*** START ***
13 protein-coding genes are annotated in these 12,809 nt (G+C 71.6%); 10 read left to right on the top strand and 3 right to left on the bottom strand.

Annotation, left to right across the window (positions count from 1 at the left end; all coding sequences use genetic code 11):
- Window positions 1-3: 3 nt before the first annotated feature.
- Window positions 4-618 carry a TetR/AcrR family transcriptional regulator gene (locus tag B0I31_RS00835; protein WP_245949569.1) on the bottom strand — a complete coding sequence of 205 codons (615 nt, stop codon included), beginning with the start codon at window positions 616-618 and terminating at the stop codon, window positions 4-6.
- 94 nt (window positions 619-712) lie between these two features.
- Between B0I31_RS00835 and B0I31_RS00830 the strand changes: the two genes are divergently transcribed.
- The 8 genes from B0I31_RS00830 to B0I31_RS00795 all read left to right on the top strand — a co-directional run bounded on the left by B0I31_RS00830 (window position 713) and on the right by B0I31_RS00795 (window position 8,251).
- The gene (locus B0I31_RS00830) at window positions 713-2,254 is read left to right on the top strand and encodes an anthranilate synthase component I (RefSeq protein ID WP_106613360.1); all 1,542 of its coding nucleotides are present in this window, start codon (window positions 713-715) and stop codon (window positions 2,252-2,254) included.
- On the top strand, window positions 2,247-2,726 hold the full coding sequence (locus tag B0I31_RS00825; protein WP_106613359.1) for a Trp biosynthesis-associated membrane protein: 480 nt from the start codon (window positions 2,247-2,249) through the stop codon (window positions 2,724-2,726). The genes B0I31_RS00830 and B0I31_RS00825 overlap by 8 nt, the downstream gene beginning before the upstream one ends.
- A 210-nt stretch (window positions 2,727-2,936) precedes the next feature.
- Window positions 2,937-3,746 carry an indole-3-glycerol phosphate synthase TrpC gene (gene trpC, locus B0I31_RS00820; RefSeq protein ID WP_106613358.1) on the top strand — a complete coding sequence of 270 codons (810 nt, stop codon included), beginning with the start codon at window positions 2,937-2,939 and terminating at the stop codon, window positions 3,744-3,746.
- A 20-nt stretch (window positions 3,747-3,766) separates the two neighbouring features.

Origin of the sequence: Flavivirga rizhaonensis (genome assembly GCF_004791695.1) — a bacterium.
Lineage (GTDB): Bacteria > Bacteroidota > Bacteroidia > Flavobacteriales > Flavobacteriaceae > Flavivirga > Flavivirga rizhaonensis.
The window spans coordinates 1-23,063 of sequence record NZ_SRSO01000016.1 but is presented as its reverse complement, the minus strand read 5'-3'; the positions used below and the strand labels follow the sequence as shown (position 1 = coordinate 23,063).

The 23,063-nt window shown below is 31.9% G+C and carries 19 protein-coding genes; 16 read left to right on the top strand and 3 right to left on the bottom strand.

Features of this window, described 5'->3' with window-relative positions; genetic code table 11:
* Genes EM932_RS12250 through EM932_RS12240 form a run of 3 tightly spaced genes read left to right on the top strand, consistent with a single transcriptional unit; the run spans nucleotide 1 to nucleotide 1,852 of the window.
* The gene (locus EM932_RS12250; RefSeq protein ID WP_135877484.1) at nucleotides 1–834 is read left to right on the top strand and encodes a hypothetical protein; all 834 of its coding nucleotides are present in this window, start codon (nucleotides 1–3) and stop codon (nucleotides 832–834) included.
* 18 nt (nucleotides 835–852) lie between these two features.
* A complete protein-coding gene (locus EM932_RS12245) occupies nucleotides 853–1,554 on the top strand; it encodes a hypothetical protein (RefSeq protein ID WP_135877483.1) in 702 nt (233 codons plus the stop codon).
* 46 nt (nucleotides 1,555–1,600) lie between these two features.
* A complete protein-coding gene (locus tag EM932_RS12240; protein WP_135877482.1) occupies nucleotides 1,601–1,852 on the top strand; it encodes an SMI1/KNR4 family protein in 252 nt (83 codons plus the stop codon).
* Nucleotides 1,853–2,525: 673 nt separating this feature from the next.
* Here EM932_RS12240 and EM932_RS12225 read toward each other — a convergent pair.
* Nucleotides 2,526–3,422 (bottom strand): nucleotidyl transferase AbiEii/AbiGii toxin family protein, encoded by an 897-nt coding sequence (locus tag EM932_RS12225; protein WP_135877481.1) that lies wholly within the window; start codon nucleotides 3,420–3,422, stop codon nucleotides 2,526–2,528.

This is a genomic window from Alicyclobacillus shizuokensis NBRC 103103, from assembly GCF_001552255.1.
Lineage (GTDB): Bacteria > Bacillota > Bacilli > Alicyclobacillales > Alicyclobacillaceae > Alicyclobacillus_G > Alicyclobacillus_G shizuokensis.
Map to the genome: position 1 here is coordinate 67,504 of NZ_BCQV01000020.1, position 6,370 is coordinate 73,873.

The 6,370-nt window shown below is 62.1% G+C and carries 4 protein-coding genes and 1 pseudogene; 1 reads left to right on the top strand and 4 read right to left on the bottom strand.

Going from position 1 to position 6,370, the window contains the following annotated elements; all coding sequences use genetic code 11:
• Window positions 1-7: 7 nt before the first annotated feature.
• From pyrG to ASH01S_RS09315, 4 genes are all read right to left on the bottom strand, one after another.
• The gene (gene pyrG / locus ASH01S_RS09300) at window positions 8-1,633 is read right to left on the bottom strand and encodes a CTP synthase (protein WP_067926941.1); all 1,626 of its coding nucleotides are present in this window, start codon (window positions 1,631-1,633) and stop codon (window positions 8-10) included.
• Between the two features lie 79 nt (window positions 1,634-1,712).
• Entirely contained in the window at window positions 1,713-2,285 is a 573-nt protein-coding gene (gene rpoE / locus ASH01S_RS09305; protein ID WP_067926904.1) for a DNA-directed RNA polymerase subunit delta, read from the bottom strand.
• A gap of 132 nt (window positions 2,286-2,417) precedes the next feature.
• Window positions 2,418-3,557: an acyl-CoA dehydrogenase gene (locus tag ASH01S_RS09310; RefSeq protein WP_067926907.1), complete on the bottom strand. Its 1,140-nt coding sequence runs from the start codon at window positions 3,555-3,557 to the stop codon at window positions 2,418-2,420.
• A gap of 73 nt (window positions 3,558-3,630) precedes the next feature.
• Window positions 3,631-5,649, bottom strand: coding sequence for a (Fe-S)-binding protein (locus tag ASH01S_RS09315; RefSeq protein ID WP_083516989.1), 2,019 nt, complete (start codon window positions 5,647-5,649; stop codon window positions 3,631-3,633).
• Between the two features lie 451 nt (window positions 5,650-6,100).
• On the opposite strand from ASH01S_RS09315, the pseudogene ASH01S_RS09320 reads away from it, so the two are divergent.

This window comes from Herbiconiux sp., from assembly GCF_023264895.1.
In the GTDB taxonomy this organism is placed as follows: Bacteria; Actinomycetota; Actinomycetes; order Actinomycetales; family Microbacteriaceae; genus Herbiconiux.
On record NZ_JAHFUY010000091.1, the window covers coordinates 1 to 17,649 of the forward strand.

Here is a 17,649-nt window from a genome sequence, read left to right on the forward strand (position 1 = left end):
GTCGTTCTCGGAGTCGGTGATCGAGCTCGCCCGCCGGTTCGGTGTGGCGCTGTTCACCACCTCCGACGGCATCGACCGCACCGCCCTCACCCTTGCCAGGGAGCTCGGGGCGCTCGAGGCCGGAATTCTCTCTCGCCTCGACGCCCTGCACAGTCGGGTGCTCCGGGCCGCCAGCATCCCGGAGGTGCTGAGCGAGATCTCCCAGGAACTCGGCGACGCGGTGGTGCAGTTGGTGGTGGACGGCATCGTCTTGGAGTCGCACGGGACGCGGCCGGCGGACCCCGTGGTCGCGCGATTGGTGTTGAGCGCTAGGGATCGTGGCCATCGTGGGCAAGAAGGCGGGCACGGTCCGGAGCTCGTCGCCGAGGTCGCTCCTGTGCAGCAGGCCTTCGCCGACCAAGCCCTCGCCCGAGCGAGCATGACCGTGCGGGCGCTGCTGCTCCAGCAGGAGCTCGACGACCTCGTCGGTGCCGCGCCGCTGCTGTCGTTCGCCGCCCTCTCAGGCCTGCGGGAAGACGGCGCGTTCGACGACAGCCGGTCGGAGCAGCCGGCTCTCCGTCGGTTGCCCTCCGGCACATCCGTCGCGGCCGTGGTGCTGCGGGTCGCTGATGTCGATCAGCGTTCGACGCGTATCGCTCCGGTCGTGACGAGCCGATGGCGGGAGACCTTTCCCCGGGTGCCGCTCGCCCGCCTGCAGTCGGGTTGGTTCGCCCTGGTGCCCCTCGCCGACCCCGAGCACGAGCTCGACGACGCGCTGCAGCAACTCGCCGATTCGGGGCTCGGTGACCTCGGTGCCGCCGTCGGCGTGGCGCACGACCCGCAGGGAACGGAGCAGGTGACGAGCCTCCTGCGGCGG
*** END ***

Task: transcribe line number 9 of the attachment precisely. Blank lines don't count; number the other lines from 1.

- On the top strand, window positions 2,247-2,726 hold the full coding sequence (locus tag B0I31_RS00825; protein WP_106613359.1) for a Trp biosynthesis-associated membrane protein: 480 nt from the start codon (window positions 2,247-2,249) through the stop codon (window positions 2,724-2,726). The genes B0I31_RS00830 and B0I31_RS00825 overlap by 8 nt, the downstream gene beginning before the upstream one ends.